Steve Ryan

Steve Ryan talks about community a lot. The Irish-born, London-based photographer and writer is a big believer in using food and drink to bring people together. This desire to explore and celebrate community led to the establishment of English food magazine, Root + Bone, as well as 40 Ft, a shipping container microbrewery in East London. He’s spent the last decade getting to know the people and places of the London borough of Hackney: these are his favourite.
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Welcome To Hackney

I tend to stick to Hackney when I head out. In London everything is centred about boroughs and every borough has its own unique character, so you’ve just got to find the borough that you like. For me it was Hackney. I like the community here. A lot of my friends are here and, ethnically, it’s the most diverse borough in the UK. While there’s so much division and alienation here at the moment, the way Hackney celebrates diversity and community is important. Hackney has got a lot of really cool people trying new things. I think it’s easier for people to take a chance in Hackney, but having said that, it’s starting to become expensive. 

The Full Hackney Experience

For a full Hackney experience, start with lunch at The Dusty Knuckle. It’s a bakery that also does great pastries and what I’m sure are the best sandwiches in town. Then head to The Marksman which has some ex-St John chefs there. The food is really, really good. Like classic British gastro-pub food, but done incredibly well. Go to Mangal for dinner, for sure. Mangal is fantastic. I usually go for the mixed mezze to start and then go with the mixed grill which will feed an army. They have a fantastic dish which I never remember the name of and always end up having to explain to the waiter. It’s like yoghurt, bread, tomatoes, minced lamb – I usually get this far in the explanation and then he goes “oh yeah, got you” but never tells me the name of the dish, so I have to go through the same thing every time. For cocktails, go to Three Sheets on Kingsland Road. It’s a great cocktail bar that was started by two brothers, Max and Noel Venning. There’s a set menu, it’s got a really nice vibe to it and it’s open quite late. Because it’s so small – there’s just one tiny, little room – you wouldn’t go there with a gang, just one or two other people. It’s a great little spot for a post-work wind-down.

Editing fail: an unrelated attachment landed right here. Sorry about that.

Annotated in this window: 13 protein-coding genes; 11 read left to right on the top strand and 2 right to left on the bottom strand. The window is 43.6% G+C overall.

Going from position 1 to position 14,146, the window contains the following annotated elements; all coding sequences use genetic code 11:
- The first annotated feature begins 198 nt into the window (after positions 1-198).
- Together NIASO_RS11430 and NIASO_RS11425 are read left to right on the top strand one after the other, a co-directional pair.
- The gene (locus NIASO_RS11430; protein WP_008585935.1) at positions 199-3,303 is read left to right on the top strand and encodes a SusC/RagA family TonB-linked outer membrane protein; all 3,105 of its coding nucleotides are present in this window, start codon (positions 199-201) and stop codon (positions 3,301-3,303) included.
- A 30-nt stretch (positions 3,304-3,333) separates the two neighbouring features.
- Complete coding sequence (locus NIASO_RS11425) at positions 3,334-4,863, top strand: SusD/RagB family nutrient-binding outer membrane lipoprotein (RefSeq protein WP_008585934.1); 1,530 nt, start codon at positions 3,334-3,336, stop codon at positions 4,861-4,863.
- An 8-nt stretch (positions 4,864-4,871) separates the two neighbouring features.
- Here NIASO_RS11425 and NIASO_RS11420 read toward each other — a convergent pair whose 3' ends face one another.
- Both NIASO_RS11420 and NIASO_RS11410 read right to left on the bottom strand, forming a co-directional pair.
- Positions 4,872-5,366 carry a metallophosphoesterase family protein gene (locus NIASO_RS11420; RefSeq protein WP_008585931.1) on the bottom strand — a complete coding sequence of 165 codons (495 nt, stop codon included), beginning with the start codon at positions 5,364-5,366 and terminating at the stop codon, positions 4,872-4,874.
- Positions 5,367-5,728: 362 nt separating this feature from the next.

One City, Many Flavours